The Dewey Decimal Classification (DDC) system was conceived to accommodate the expansion and evolution of the body of human knowledge. It has been continuously updated for over a century and is currently available in four versions:
DDC22, in four volumes (2003)
WebDewey, based on DDC22, but updated on a quarterly basis
Abridged Edition 14 (2004), designed for the classification needs of libraries with up to 20,000 titles in their collections.
Abridged WebDewey, corresponding to the abridged print editions, but updated on a quarterly basis
The publisher is OCLC Dewey Services. See:
Usually libraries using Dewey, use a “Cutter table” to assign specific author numbers.
Cutter tables, the C.A. Cutter's Two-Figure Author Table, the C.A. Cutter's Three-Figure Author Table, and the Cutter-Sanborn Three-Figure Author Table, can be acquired through Hargrave House. See:
TAGGING FOR MACHINE-READABLE CATALOGING:
Machine-Readable Cataloging (MARC) has been the standard in library automation for over 25 years. The MARC format is the data communication protocol for “translating” the text of a catalog record for use in an online catalog. The Library of Congress, the British Library, and the National Library of Canada harmonized the USMARC, UKMARC, and CAN/MARC formats, and have now joined their MARC documentation to form MARC 21. All USMARC products have become MARC 21 products. MARC 21 products are available from the Library of Congress. (Note: some bibliographic utilities publish extensive tagging guides based on MARC.) See: http://www.loc.gov/cds/marcdoc.html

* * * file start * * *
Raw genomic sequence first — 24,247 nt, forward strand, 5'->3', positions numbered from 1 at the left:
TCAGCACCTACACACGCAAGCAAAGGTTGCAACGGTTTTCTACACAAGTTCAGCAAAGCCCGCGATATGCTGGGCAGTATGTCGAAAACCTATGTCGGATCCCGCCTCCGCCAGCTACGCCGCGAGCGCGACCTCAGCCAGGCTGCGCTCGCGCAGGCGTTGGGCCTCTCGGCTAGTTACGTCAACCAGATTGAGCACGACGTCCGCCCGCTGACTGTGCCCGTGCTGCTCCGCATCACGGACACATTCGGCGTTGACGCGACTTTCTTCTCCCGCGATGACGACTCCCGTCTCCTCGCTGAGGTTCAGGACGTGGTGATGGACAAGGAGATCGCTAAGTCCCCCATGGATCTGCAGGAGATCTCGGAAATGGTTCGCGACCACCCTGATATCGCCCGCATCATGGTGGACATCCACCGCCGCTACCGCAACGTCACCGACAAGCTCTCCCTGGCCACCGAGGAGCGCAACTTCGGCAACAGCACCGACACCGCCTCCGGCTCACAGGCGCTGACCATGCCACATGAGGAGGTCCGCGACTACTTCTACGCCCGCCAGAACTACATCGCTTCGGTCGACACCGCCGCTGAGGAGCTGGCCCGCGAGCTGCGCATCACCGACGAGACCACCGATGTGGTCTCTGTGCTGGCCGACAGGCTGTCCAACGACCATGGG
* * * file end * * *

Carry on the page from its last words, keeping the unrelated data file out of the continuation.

OTHER CATALOGING SUPPORT TOOLS THAT MAY BE OF INTEREST
The Library of Congress also markets the Cataloger’s Desktop, which includes, among many other resources, the Anglo-American Cataloging Rules (in the current version), Library of Congress Rule Interpretations, Subject Cataloging Manuals, MARC 21 Formats, and links to the web-based LC Classification schedules. See:
The Library of Congress was also the publisher of the National Union Catalog (NUC). For information on the remaining union list publications, see:
MAILING ADDRESSES FOR SUPPLIERS MENTIONED IN THIS FACT SHEET:
American Library Association
ALA Order Fulfillment
P.O. Box 932501
Atlanta, GA 31193-2501
phone: 1-866-Shop ALA
The H.W. Wilson Company
950 University Ave.
Bronx, NY 10452-4224
Telephone: 1-800-367-6770 (U.S. and Canada) or 718-588-8400
Fax: 1-800-590-1617 (U.S. and Canada) or 718-590-1617
Littleton, CO 80125
Library of Congress
Cataloging Distribution Service
Customer Services Section
101 Independence Ave, S.E.
Washington, D.C. 20541-4912
Telephone: 1-800-255-3666 or 202-707-6100
OCLC Dewey Services
6565 Frantz Road
Dublin, OH 43017-3395
Telephone: 1-800-848-5878 in U.S. and Canada, or dial 1-614-764-6000
Fax: 1-888-DEWEY21 (1-888-339-3921)
For more information on this or other fact sheets, contact the ALA Library Reference Desk by telephone: 800-545-2433, extension 2153; fax: 312-280-3255; e-mail: email@example.com; or regular mail: ALA Library, American Library Association, 50 East Huron Street, Chicago, IL 60611-2795.